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Reviewed by Louise Hurrell for Readers' Favorite
The strength of Black Stoicism by Morris Junior is in its simplicity of structure. The majority of poems in the collection have no rhyme and are written in blank or free verse. This technique helps Black Stoicism to feel very intimate, almost confessional: Junior tackles deeply personal topics like substance abuse and mental health to societal issues like racism. And he does this with great aplomb. His word choice is incredibly blunt and the meaning behind each poem is clear – you can’t misunderstand his message. A great example of this is ‘White People In America’; an open letter to both God and white people (the USA is mentioned but I think many readers can make connections with racism in their own countries) which is made even more powerful by Junior’s strong, angry, and uncompromising language.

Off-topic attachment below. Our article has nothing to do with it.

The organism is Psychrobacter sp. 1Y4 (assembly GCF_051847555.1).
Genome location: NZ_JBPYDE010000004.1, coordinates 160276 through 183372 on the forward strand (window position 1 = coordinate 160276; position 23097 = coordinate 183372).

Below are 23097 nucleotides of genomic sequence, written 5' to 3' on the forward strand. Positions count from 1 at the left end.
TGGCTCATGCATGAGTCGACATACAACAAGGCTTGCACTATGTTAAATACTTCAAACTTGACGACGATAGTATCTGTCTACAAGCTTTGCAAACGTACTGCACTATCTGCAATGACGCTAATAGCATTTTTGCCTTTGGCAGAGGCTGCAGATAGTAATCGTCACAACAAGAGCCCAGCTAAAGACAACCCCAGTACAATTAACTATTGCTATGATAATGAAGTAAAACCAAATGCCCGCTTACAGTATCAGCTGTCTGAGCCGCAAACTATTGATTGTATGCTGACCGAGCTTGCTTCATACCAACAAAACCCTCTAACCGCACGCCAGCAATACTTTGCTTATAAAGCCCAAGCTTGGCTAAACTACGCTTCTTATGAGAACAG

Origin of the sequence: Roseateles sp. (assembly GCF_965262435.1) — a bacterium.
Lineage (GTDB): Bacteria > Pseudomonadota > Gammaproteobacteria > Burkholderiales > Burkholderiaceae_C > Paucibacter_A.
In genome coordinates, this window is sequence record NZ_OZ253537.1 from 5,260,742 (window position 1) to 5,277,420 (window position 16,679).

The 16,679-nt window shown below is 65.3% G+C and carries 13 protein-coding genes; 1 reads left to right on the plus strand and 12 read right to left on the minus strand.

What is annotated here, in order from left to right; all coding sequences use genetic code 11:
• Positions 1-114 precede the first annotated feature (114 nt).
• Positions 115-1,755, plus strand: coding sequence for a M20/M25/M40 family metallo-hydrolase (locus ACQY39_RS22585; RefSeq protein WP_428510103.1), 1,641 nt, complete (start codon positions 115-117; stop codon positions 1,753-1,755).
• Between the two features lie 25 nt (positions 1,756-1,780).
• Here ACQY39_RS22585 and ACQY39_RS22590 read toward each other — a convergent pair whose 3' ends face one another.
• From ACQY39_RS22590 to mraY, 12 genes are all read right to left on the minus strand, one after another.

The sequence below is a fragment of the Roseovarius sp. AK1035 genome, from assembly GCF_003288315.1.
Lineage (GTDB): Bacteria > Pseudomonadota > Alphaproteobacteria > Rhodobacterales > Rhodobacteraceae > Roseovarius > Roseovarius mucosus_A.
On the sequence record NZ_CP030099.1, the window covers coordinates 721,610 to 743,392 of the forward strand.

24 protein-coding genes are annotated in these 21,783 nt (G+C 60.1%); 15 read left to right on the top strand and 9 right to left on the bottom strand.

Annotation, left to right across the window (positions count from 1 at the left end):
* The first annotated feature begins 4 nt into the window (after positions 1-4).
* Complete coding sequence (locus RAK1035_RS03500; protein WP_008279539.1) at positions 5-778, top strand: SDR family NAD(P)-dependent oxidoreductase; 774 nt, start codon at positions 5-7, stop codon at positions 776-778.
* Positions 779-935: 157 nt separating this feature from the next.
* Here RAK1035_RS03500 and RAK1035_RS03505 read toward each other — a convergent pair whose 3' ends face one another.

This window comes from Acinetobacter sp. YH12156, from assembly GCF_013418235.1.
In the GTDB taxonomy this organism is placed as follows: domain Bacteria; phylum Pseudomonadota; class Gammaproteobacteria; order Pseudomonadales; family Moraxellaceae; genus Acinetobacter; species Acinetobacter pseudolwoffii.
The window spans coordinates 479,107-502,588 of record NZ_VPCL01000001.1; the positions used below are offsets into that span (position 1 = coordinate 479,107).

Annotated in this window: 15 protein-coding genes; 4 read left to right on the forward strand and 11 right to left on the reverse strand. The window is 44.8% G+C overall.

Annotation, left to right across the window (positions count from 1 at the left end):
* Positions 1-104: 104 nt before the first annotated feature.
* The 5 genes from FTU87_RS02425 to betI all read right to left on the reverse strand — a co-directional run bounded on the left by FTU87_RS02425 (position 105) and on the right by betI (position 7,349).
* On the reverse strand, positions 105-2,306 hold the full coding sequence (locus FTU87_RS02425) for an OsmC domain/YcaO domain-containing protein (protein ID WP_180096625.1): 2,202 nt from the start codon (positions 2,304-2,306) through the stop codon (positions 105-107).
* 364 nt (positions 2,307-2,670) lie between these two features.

Yet despite the serious topics addressed, Black Stoicism seems ultimately a collection of hope. A lot of religious and natural imagery is used throughout and helps emphasize this idea and the belief in change, rebirth, and the betterment of society as a result. This is perhaps seen more clearly in the difference between the poems ‘Mother Flower’ and ‘Oxygen’, two of a handful where Junior experiments with structure and word choice. ‘Mother Flower’ implies a cycle, perhaps an unhealthy one, yet ‘Oxygen’ contains a flicker of hope through the wreckage. Hope is ultimately there for those who want to reach for it. I think Junior has crafted a remarkable collection in Black Stoicism. It is raw and honest in its feelings that Junior brilliantly conveys. He is not afraid to tackle big, hard-hitting topics yet the hopefulness that shines through ultimately makes Black Stoicism by Morris Junior an uplifting, thought-provoking read.